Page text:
Climate threat 'looms largest for Africa'
Africa's lack of scientific and technological capacity means it is less prepared for the effects of climate change than any other continent, says a report released by the UK government yesterday (16 December).
The African Climate Report assesses the status of knowledge of climate systems in Africa and recommends actions to help the continent face the threat of climate change.
The report concludes that climate observation is less developed in Africa than in any other region, and that scientific understanding and technical expertise in climate systems are also very poor on the continent.
It lists a variety of "options for collective actions" that could be implemented in the short and medium term to help address Africa's vulnerability to climate change. These include ways of strengthening research capacity so that observing, modelling and predicting climate can improve.
The report suggests creating a training fund for African climatologists and establishing a regional climate centre backed by the World Meteorological Organization.
Other potential initiatives include creating an international research programme on African climate and its relation to sustainable development, possibly by establishing a specialist institute.
The causes of climate change are global, and largely brought about by greenhouse gas emissions from industrialised nations. Africa is not in a position to address these, says Declan Conway, who researches African climate change at the University of East Anglia, United Kingdom and is one of the report's authors.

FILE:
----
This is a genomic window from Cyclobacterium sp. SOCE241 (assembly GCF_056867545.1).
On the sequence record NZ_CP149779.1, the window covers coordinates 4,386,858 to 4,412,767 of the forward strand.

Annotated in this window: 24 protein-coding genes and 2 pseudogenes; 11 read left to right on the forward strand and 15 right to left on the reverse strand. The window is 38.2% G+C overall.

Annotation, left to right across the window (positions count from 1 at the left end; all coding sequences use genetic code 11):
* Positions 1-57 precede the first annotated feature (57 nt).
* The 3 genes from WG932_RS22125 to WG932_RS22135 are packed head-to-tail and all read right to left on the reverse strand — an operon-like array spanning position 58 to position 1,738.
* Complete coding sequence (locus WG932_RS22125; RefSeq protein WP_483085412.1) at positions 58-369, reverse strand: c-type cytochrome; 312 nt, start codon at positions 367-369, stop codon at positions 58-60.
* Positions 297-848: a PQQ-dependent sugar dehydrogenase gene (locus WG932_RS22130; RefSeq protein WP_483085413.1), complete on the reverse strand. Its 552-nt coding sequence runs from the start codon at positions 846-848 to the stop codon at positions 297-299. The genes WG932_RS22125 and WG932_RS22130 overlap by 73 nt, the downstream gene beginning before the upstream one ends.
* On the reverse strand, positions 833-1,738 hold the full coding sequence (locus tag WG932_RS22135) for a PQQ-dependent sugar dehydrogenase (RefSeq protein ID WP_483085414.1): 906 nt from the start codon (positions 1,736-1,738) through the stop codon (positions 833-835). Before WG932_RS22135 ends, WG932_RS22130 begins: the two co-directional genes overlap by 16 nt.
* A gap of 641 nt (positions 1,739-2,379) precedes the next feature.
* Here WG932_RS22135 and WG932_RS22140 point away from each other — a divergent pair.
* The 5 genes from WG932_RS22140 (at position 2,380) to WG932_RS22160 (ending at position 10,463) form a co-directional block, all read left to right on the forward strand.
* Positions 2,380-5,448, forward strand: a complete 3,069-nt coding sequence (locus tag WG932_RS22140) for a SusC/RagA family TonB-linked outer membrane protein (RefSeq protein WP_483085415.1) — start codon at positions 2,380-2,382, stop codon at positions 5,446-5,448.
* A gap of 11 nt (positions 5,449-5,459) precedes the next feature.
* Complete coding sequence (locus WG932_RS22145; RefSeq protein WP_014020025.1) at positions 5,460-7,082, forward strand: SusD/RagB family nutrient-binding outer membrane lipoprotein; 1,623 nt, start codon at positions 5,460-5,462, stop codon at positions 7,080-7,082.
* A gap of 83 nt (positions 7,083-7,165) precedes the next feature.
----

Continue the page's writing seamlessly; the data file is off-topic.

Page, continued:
Nonetheless, he adds, sustainable solutions to the threats posed by climate change to Africa cannot be created and implemented by the international community.
"The answers will come from Africa," says Conway. Solutions include both increasing technical capacity and raising awareness.
According to Conway, a priority for Africa is to examine the vulnerability of different regions to climatic variation and to extreme weather conditions.
"We know that drought is more severe in southern Africa, that rainfall variability in Ethiopia is involved in famine and that Mozambique is highly vulnerable to floods," he said.
"It's a case of looking at those situations and trying to improve the capacity to prepare and cope with more of the same and possibly more extreme conditions."
The report fits neatly into the United Kingdom's two priorities for its 2005 presidency of the 'G8' group of industrialised nations — African development and climate change. Environment and development ministers from the G8 nations will discuss the report's conclusions at a meeting in the United Kingdom in March next year.
Launching the report, Margaret Beckett, the UK secretary of state for environment, food and rural affairs said: "The challenges of climate change and development in Africa are closely linked. But we urgently need to improve our understanding of how climate change will affect Africa."
Climate has a significant impact on the livelihoods of millions of Africans but its variability — combined with the continent's poor capacity to monitor and respond to climate change — increases Africa's vulnerability.
Beckett presented the report yesterday at the annual summit of the conference of parties to the UN Framework Convention on Climate Change, currently being held in Buenos Aires, Argentina.
Read more about climate change and COP10 in SciDev.Net's climate change dossier